# Bash function and exiting early

#### First posted on: 2019/10/18

Categories: infrastructure

Monday was just beginning to roll on as Monday does, I had managed to work out the VPN issues and had just started to do some planned work. Then, slack tells me that new deployment had just been pushed out successfully, but the service was actually down. Now, we had HTTP healthchecks which was hitting a specific endpoint but apparently that was successful, but functionally the service was down. So I check the service logs, which shows something like this:

Oct 14 00:03:35 ip-192-168-6-113.eu-central-1.compute.internal docker[20833]: The environment file is invalid!
Oct 14 00:03:35 ip-192-168-6-113.eu-central-1.compute.internal docker[20833]: Failed to parse dotenv file due to an unexpected escape sequence..


This was a PHP service which was using phpdotenv to load the environment variables from a file. Okay, so we have found the issue which we can now fix.

However, I think why didn’t the whole startup script just abort when it got this error? This is how our startup script looked like at this stage:

#!/usr/bin/env bash

CHOWN_BIN=/usr/bin/chown
GREP_BIN=/usr/bin/grep

function _check_migrations() {
php$PHP_VERSION$APPLICATION_ROOT/artisan migrate:status | $GREP_BIN -c 'No' } FAILED_MIGRATIONS_COUNT=$(_check_migrations)
if [ $FAILED_MIGRATIONS_COUNT != "0" ] then echo "ERROR: Cannot start while there are$FAILED_MIGRATIONS_COUNT unapplied migrations!!!"
exit 1
fi

$CHOWN_BIN -R$PHP_FPM_USER:$PHP_FPM_GROUP$APPLICATION_ROOT
$PHP_FPM_BIN -y$PHP_FPM_CONF --nodaemonize &

CHILD_PID=$! wait$CHILD_PID



The error above was happening when the _check_migrations function was being called. Since we didn’t have a -e in the Bash script, the script continued executing (hence starting the php-fpm workers) even though the php artisan command had failed to execute successfully.

So I thought ok, i will just add a set -e to the script above:

diff --git a/scripts/app.sh b/scripts/app.sh
index 6df3af8..3553eff 100755
--- a/scripts/app.sh
+++ b/scripts/app.sh
@@ -1,4 +1,5 @@
#!/usr/bin/env bash
+set -e

CHOWN_BIN=/usr/bin/chown
GREP_BIN=/usr/bin/grep


So, I tried the above and what happened? The script will error out if the php command above runs successfully and if the output doensn’t have the word No (i.e. no migrations need to be applied). Why? That’s how grep works. If it doesn’t find a match, the exit code is non-zero. Frantic googling later, I next have another fix:

index 3553eff..64d0f60 100755
--- a/scripts/app.sh
+++ b/scripts/app.sh
@@ -11,7 +11,9 @@ function _term() {
}

function _check_migrations() {
-  php$PHP_VERSION$APPLICATION_ROOT/artisan migrate:status | $GREP_BIN -c 'No' + # we have the last | cat so that the overall exit code is that of cat in case + # of the first two commands executing successfully + php$PHP_VERSION $APPLICATION_ROOT/artisan migrate:status |$GREP_BIN -c 'No' | cat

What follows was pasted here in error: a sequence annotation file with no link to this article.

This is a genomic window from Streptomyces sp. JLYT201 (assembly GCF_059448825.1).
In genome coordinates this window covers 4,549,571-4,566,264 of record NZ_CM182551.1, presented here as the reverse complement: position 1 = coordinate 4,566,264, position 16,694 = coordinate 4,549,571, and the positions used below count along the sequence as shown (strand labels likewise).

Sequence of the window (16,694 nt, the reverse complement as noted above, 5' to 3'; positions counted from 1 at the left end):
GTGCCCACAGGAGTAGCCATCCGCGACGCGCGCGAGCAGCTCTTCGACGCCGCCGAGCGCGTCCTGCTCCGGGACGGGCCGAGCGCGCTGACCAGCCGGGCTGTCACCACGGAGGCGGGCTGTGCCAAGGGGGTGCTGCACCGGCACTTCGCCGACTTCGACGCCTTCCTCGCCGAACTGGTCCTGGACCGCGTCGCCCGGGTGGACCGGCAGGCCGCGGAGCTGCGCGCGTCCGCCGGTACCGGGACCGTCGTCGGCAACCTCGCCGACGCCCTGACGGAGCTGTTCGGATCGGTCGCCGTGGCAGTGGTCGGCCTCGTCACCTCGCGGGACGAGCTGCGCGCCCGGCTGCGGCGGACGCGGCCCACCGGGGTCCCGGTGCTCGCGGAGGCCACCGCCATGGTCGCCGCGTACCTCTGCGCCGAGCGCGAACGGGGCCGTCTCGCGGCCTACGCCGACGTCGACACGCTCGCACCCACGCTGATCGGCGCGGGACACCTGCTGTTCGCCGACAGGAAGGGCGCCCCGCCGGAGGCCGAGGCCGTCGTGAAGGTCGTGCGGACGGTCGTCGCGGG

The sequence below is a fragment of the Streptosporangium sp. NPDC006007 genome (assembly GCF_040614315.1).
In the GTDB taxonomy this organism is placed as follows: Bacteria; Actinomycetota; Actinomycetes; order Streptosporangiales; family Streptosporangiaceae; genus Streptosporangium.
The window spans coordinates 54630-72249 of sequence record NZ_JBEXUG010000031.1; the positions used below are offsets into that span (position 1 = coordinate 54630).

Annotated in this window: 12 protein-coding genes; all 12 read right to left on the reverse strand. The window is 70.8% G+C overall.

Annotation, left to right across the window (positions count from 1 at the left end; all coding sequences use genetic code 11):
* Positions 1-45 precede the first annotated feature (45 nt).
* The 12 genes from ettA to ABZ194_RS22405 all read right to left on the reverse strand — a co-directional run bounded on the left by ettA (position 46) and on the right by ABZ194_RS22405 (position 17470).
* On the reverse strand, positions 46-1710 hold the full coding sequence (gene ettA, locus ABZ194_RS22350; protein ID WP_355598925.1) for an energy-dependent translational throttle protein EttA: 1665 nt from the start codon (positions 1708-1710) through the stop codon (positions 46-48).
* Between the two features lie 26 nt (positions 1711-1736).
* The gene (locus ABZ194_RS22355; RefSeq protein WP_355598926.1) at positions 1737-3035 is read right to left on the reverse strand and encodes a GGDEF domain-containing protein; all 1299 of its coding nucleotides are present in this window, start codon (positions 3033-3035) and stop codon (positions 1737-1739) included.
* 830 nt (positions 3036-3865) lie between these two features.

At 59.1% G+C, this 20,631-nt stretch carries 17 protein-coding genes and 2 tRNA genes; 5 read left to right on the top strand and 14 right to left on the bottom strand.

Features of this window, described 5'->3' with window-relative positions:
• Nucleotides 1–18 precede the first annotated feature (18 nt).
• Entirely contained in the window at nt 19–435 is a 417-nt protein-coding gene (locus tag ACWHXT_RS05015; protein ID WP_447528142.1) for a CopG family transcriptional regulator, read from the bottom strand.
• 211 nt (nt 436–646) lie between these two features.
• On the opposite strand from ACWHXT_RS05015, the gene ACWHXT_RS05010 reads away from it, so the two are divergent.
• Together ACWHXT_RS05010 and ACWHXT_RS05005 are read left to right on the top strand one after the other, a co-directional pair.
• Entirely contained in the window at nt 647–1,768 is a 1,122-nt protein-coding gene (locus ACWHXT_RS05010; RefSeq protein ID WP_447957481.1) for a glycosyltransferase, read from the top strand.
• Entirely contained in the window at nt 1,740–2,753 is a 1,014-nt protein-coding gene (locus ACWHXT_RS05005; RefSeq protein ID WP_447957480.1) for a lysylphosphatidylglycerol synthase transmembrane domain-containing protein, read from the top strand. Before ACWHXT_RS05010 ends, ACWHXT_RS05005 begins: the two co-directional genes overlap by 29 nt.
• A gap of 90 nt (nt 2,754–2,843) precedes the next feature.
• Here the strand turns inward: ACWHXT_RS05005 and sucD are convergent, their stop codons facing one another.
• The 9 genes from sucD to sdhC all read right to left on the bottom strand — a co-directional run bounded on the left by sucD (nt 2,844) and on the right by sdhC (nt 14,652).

}



This fails again, since grep was the problem, but obviously I was in a hurry to think. Then I think i know of this thing called, -o pipefail, let me try that:

index 64d0f60..150fd76 100755
--- a/scripts/app.sh
+++ b/scripts/app.sh
@@ -1,5 +1,5 @@
#!/usr/bin/env bash
-set -e
+set -eo pipefail

CHOWN_BIN=/usr/bin/chown
GREP_BIN=/usr/bin/grep


But that doesn’t work either since grep is the problem! So, I decide to lose the conciseness and do this:

index 150fd76..6a9457a 100755
--- a/scripts/app.sh
+++ b/scripts/app.sh
@@ -1,5 +1,4 @@
#!/usr/bin/env bash
-set -eo pipefail

CHOWN_BIN=/usr/bin/chown
GREP_BIN=/usr/bin/grep
@@ -13,7 +12,12 @@ function _term() {
function _check_migrations() {
# we have the last | cat so that the overall exit code is that of cat in case
# of the first two commands executing successfully
-  php$PHP_VERSION$APPLICATION_ROOT/artisan migrate:status | $GREP_BIN -c 'No' | cat + status=php$PHP_VERSION $APPLICATION_ROOT/artisan migrate:status + exit_status=$?
+  if [ $exit_status -ne 0 ]; then + exit$exit_status
+  fi
+  echo $status |$GREP_BIN -c 'No'
}


This works as in it will exit the script if there is an error running the php command which is what we want, else proceed as earlier. Or so I thougt.

It turns out when you cal a Bash function using the syntax $() you are actually invoking a subshell (duh!) which means exiting in the Bash function, only exits from that shell - which makes sense but I didn’t know that. That means, the original issue I sought out to fix wouldn’t actually be fixed. Anyway, here’s the fixed version:  #!/usr/bin/env bash CHOWN_BIN=/usr/bin/chown GREP_BIN=/usr/bin/grep # Helper functions function _term() { echo 'Caught SIGTERM signal!' kill -15$CHILD_PID
}

php$PHP_VERSION$APPLICATION_ROOT/artisan migrate:status
exit_status=$? if [[$exit_status -ne 0 ]]; then
exit $exit_status fi FAILED_MIGRATION_COUNT=php$PHP_VERSION $APPLICATION_ROOT/artisan migrate:status |$GREP_BIN -c 'No'
if [ $FAILED_MIGRATION_COUNT != "0" ]; then echo "ERROR: Cannot start while there are$FAILED_MIGRATIONS_COUNT unapplied migrations!!!"
exit 1
fi

trap _term SIGTERM

$CHOWN_BIN -R$PHP_FPM_USER:$PHP_FPM_GROUP$APPLICATION_ROOT
$PHP_FPM_BIN -y$PHP_FPM_CONF --nodaemonize &

CHILD_PID=$! wait$CHILD_PID


Essentially, i have now running php artisan migrate:status twice. First to check if the .env file can be read successfully and error out if not. Second, actually check for the migrations. We can make it more concise, but who knows what will break?

If you really want to use a Bash function and also exit early, this link will help.

Here’s some test code:

function foo() {
echo "in foo, exiting"
exit 1
}

function bar() {
echo "In bar"
}

bar
# this invocation will exit the script
foo
# this invocation will not exit the script
f=$( foo ) echo$f
echo "hi there"